Advice from the pros: Telling it like it is
The simplest sentences and websites take the most thought. Ruthlessly revising and deleting is the hallmark of great writing -- and how you keep readers on your site. Jakob Nielsen reports that readers read at most only 20 to 28 percent of the contents on a web page. Many stay for less than FOUR SECONDS.
To reiterate: You have FOUR SECONDS OR LESS to show a user that you have the information that he or she is looking for. Anything that’s not entirely relevant or usable has got to go. Or your user’s gonna leave your site.
Knowing that, here’s some advice from the pros that I rely upon when I’m getting too wordy:
“Poor Faulkner. Does he really think big emotions come from big words? He thinks I don't know the ten-dollar words. I know them all right. But there are older and simpler and better words, and those are the ones I use.”Ernest Hemingway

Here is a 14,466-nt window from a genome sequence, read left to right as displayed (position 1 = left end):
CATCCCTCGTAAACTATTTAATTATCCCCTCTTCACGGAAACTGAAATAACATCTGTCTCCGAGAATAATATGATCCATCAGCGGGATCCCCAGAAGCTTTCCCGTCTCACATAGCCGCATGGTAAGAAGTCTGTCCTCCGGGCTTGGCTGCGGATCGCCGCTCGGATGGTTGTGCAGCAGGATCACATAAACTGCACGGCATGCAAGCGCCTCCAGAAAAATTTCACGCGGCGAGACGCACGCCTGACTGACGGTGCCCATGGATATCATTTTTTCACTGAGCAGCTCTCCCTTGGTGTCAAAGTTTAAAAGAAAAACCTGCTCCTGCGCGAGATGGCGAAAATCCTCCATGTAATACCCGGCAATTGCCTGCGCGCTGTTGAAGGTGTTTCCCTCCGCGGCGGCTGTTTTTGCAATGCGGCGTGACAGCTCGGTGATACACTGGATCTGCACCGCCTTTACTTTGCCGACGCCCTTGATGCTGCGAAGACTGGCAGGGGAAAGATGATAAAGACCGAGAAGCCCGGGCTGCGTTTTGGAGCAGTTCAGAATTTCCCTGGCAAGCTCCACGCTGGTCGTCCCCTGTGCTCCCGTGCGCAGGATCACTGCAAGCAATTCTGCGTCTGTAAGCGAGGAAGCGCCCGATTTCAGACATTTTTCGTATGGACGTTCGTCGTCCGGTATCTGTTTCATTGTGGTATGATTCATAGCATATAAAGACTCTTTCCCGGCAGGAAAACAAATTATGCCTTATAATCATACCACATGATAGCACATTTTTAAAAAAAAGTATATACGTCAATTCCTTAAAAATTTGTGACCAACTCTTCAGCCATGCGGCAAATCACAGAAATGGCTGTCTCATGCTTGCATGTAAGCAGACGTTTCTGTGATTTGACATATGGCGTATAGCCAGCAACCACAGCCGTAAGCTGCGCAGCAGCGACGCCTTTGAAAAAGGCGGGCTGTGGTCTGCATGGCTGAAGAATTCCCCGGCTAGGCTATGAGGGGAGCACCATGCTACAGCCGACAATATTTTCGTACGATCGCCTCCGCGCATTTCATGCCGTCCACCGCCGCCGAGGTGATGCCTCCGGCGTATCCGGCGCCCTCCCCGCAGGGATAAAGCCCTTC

“Words, like glass, obscure when they do not aid vision.” Joseph Joubert
My favorite book on writing is On Writing Well, by William Zinsser. The lessons are incredibly relevant, even if the bulk of the book was written before the dawn of the internet. There are a million golden rules on every page, but it’s not overwhelming. I’ve highlighted nearly everything in the book.
Here’s what’s most relevant in terms of the work we do every day:
“Clutter is the official language used by corporations . . .
Beware, then, of the long word that’s no better than the short word: • assistance (help) • numerous (many)• facilitate (ease)• individual (man or woman)• remainder (rest) • initial (first)• implement (do)• sufficient (enough)• attempt (try)• referred to as (called)• and hundreds more
Beware of slippery new fad words: paradigm and parameter, prioritize and potentialize. They are all weeds that smother what you write. Don’t dialogue with someone you can talk to. Don’t interface with anybody.”